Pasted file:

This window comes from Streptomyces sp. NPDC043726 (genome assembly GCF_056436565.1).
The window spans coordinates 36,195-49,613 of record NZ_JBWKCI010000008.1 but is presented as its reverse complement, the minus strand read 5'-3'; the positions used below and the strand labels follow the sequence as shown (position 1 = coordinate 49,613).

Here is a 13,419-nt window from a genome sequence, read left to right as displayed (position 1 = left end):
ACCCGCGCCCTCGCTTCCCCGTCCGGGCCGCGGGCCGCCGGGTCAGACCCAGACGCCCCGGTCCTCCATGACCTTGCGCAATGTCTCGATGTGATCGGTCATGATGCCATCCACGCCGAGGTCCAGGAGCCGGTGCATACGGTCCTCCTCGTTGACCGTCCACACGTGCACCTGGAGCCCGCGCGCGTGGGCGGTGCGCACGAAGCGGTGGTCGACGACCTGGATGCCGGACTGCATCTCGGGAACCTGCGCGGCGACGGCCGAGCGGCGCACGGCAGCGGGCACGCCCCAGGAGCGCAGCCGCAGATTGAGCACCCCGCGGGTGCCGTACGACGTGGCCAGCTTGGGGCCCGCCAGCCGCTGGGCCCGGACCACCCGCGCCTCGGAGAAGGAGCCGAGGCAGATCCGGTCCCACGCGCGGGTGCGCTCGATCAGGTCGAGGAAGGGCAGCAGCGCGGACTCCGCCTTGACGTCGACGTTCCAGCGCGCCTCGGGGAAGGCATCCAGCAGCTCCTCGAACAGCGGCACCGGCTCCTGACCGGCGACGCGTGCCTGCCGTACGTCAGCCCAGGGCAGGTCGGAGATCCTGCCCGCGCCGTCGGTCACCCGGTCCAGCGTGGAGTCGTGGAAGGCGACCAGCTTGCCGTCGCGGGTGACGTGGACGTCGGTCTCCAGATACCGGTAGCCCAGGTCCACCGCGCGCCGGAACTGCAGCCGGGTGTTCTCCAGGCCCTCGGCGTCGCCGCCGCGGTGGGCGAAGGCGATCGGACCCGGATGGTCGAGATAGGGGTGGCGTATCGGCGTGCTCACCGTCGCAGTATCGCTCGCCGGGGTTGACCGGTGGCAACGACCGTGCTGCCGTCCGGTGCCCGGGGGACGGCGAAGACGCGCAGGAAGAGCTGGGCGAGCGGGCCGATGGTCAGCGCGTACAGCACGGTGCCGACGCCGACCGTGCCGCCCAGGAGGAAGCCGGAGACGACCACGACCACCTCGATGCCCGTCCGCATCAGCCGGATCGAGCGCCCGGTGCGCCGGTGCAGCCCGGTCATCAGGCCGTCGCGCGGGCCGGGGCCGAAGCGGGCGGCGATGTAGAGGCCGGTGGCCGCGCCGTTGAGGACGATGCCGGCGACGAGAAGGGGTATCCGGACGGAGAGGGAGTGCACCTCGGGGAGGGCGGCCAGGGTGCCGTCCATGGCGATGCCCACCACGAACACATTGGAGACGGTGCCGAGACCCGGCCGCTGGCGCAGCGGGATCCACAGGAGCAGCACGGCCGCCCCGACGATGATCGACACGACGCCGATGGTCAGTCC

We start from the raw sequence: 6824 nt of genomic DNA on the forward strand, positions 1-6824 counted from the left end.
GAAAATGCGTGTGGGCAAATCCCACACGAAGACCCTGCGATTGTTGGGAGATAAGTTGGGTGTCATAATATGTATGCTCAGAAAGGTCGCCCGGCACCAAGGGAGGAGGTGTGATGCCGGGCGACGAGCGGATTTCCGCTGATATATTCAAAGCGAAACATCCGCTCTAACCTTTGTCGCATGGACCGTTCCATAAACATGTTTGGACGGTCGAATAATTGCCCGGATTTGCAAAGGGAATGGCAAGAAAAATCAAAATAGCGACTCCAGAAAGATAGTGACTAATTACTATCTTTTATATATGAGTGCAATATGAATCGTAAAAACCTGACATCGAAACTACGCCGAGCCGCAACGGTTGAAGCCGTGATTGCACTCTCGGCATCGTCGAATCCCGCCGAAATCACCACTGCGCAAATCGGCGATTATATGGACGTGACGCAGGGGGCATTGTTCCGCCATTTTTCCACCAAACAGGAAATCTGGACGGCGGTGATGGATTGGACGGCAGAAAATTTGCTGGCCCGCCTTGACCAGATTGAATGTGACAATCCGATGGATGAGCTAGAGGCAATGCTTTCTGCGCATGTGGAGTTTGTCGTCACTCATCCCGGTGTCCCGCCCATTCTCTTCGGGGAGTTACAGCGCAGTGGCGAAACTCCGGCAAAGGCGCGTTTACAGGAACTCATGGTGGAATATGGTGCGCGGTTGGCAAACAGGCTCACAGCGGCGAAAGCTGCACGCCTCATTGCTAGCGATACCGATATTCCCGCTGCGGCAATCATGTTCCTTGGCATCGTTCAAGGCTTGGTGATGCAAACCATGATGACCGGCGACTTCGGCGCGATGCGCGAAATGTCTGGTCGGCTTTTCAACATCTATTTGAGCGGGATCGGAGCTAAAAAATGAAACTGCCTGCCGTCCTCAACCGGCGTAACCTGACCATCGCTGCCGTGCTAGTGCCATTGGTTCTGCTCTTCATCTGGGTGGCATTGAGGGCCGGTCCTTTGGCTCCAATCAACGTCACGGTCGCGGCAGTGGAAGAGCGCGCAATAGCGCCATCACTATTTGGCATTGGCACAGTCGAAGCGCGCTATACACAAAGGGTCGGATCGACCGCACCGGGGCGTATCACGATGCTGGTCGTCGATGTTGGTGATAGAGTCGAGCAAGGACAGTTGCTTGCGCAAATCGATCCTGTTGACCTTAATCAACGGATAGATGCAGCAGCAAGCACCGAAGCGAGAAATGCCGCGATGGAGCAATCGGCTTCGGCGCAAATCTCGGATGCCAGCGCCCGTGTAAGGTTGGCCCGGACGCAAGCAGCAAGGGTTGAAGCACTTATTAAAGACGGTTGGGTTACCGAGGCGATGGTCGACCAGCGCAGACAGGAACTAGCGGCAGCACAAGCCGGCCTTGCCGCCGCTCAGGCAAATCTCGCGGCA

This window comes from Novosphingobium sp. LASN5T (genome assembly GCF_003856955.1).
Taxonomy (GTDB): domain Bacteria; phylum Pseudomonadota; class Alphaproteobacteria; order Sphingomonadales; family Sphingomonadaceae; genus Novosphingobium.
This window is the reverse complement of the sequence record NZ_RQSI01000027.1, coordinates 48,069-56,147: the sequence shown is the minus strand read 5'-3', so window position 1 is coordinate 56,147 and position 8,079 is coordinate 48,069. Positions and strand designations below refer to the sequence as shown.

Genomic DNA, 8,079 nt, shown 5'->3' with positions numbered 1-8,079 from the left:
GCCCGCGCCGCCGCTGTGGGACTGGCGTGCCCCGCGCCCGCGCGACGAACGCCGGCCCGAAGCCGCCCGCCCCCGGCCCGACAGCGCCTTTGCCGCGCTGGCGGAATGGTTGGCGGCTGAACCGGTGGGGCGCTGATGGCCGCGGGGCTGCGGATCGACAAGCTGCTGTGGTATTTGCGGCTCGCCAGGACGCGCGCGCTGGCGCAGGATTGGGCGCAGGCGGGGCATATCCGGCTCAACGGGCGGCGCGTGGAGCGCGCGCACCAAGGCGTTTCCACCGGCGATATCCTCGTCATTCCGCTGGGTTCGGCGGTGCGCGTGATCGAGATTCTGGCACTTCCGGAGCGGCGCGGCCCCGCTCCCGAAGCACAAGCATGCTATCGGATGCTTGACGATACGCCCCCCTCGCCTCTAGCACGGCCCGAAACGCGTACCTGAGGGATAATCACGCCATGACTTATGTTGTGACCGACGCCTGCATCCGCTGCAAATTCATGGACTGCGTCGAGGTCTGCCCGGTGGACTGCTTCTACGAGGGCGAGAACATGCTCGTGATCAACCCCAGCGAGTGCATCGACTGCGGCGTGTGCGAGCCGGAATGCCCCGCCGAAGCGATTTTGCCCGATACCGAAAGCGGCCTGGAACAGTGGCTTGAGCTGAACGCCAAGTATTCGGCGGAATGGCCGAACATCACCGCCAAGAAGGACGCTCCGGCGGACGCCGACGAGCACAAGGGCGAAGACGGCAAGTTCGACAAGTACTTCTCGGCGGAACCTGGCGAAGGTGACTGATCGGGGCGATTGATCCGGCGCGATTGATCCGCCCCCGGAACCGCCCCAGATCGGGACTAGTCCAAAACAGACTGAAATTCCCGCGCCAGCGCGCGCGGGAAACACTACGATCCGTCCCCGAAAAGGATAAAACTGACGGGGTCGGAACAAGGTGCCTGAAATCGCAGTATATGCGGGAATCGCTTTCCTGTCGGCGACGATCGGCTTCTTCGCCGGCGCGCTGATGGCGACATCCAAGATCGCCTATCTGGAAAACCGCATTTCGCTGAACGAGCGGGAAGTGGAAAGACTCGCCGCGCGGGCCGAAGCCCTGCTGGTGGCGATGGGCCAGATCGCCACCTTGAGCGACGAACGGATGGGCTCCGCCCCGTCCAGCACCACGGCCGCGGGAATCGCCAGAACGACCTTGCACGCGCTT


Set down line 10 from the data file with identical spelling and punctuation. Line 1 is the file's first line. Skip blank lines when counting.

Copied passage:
Genomic DNA, 8,079 nt, shown 5'->3' with positions numbered 1-8,079 from the left: